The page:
William Cole was not a North Bucks man by birth and upbringing. Instead that honour goes to Cambridgeshire. He was born in the parish of Little Abington on 3 August 1714, the only son of William Cole (1671-1735) and his third wife Catherine (1682-1725). In 1726 he was sent to Eton for six years to endure its often brutal regime and he returned to Cambridge in 1733 where he was admitted to Clare College. After his father’s death in 1735 he became a man of independent means and he was happy to stay at the university and explore various studies. He took his BA in 1737 and an MA in 1740. It was here that he began his lifelong interest in antiquarian studies.
He was able to travel and spent these years visiting parish churches and libraries and spent many hours making transcripts of registers and other documents. He took holy orders at the age of 30 and he did take up some positions, but they’re not compatible with his desire for a quiet scholarly life. In 1753 however, the antiquary Browne Willis offered him the living of Bletchley. Willis understood of course that Cole’s commitment to his studies ranked above his commitment to parish life, and with that understanding the two men came to an accord. Cole stayed in Bletchley for 14 years, resigning the living in 1767 in favour of Willis’s grandson. Immediately he went to a living at Waterbeach in Cambridgeshire, but after a falling out with hs patron moved to Milton, just outside Cambridge in 1770. In 1774 Eton College presented him with the vicarage at Burnham in South Buckinghamshire, although he never actually moved away from his home at Milton. He died on 16 December 1782.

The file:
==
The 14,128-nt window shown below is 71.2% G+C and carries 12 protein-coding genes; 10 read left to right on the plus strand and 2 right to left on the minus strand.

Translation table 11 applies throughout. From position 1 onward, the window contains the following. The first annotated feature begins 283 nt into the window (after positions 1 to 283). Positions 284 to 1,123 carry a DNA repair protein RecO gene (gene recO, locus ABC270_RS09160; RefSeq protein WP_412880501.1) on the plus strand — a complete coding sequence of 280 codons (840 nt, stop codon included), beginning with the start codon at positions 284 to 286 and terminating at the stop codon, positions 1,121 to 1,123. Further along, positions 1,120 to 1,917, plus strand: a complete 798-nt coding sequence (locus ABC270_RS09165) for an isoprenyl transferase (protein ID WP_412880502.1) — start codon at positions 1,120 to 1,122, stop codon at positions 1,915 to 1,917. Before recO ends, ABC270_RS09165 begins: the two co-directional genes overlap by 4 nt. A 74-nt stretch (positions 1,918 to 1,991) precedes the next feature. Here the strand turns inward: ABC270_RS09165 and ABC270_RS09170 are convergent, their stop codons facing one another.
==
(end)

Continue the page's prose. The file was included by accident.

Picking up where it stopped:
Cole displayed no interest in women and never married.
His Bletchley years from 1753 to 1767 are the ones that interest us. There he came into regular contact with Browne Willis and had access to his papers. Indeed he substantially revised and brought to a coherent form Willis’s History of the Newport and Cottesloe Hundreds. Curiously Cole was opposed to publication of his works, something he could have afforded had he been so inclined. He was of the opinion that his contribution lay in the collection of the information and that others could make use it in the future – as indeed they have. Coles manuscripts are to be found in the British Library
|Extract from Cole’s notes on Wolverton|
I found an example of Cole’s work in the Bodleian Library when I was researching the Wolverton Manor. He had written a full account of the history of the manor and transcribed a letter written by a man called Thomas Hearne who visited the Wolverton Manor in 1711. In this document Hearne describes the old manor house, a very large and imposing building. It was pulled down a few years after 1713 and this document is the only record we have of this building and were it not for William Cole’s patient work, that too may have disappeared.